Splitting Hairs Over Dracula
It never fails. If I make a statement regarding how the historical Dracula, Vlad III of Wallachia, inspired Bram Stoker to create the character of Count Dracula, someone will have to “correct” me and tell me it isn’t so. If I make a statement along the lines of Count Dracula being a fictional character, someone will feel it necessary to correct me and remind me of the historical Dracula. (As if I didn’t already know about him.) Yes, people, the historical Dracula WAS the inspiration for the fictional Dracula. The question is to what EXTENT he served as the inspiration. Bram Stoker DID base Count Dracula on the historical Dracula. Again, it comes down to just how MUCH the fictional Dracula was based on the historical Dracula. Ultimately, it all depends on how you choose to define the terms “based on” and “inspired by.”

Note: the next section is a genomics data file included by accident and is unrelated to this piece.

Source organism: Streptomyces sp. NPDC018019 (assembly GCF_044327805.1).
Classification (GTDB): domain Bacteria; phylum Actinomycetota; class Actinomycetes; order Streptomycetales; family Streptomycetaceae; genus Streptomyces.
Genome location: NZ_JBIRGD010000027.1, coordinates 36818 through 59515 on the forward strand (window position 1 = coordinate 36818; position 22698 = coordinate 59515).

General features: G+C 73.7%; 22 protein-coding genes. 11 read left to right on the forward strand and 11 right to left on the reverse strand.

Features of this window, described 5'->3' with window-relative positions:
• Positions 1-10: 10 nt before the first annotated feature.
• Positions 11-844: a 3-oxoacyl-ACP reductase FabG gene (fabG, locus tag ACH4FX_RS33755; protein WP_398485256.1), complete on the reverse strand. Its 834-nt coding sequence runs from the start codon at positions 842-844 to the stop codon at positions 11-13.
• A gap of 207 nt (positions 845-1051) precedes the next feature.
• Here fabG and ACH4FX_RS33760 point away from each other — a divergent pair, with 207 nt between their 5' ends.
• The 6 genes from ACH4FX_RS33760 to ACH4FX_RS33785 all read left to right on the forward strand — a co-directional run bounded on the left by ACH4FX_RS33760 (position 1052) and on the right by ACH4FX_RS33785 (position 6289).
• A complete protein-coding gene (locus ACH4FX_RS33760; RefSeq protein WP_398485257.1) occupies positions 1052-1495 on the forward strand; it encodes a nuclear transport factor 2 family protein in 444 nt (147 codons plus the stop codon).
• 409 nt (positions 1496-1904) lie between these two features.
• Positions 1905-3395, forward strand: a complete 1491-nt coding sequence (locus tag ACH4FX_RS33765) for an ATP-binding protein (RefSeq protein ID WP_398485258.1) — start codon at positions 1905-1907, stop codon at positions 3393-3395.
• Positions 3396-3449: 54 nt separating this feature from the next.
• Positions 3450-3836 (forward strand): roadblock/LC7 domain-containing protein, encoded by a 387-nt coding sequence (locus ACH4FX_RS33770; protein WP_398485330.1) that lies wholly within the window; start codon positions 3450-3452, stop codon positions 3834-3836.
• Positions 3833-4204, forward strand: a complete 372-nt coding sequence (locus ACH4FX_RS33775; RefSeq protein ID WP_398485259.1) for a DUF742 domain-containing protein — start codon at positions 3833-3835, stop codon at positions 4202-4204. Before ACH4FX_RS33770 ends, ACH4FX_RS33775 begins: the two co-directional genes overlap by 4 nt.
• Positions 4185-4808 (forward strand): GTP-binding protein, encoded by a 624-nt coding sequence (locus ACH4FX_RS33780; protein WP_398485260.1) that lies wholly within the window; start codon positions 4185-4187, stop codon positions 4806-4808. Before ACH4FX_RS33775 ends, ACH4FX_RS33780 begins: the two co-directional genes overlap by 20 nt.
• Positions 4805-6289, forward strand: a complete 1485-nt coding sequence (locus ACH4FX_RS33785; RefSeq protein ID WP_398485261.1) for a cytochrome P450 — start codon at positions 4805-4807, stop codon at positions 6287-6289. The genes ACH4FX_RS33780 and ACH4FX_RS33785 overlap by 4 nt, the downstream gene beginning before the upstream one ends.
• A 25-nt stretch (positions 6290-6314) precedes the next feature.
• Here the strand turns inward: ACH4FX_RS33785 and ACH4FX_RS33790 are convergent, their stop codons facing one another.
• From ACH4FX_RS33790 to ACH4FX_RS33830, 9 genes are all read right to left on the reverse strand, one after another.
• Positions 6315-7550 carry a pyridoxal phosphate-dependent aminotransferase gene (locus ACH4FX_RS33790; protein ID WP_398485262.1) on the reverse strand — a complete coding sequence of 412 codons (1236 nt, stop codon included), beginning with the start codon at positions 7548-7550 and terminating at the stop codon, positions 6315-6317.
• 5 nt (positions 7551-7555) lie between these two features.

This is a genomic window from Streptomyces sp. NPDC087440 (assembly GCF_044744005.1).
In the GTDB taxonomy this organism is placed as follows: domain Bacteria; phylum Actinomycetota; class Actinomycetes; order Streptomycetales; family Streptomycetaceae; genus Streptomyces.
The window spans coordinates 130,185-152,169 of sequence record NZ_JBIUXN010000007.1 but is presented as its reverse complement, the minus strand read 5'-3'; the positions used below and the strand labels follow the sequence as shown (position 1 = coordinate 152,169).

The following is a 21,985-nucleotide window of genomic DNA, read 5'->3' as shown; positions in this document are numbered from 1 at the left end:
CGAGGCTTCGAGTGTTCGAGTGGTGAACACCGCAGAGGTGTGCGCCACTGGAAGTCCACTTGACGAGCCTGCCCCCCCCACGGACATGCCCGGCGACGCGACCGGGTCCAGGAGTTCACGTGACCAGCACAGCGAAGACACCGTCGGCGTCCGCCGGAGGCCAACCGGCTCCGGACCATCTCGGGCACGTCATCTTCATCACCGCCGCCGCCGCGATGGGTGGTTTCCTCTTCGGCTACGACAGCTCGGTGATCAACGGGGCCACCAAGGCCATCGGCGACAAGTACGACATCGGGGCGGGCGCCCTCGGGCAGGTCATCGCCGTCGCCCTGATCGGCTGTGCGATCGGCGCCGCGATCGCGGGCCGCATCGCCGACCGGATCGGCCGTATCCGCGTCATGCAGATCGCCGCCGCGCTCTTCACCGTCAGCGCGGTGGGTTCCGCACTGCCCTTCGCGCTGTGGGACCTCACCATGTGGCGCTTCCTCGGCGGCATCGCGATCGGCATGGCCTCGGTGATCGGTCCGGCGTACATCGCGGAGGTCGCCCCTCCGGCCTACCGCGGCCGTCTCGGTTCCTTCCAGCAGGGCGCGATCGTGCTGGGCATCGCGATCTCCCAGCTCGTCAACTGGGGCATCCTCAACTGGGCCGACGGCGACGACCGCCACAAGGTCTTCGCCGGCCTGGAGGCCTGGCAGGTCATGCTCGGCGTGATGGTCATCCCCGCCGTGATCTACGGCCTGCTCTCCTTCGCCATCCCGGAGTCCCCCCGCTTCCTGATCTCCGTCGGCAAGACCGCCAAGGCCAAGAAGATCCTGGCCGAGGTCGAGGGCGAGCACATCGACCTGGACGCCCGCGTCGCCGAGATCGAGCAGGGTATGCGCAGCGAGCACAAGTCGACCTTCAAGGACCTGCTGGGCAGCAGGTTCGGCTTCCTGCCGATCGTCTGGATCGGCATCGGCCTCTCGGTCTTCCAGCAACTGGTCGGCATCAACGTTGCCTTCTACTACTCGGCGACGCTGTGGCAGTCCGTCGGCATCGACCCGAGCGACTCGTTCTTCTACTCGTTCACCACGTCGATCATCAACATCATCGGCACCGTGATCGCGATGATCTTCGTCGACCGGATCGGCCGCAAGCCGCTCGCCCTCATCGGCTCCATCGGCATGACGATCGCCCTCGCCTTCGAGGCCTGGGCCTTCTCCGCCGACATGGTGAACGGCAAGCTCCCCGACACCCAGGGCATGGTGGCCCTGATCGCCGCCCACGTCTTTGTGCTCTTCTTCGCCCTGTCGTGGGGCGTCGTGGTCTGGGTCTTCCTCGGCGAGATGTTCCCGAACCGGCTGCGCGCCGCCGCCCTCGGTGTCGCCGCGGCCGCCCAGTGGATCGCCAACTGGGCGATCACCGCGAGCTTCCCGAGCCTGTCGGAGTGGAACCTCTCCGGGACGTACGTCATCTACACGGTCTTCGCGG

All we have to go by are Stoker’s notes, and based solely on those notes all we can say conclusively is that Stoker knew Dracula’s name and a little of his family history. If he knew anything about the historical Dracula’s habit of impaling people, his notorious bloodlust, or any of the other atrocities of which Dracula was accused (and these may or may not have been true, but that’s a whole other story), he didn’t mention it. Thus we can say that the historical Dracula did serve as inspiration for the creation of Count Dracula, but all that we know Stoker took from him was his name, his nationality, and a smidge of his family’s martial history.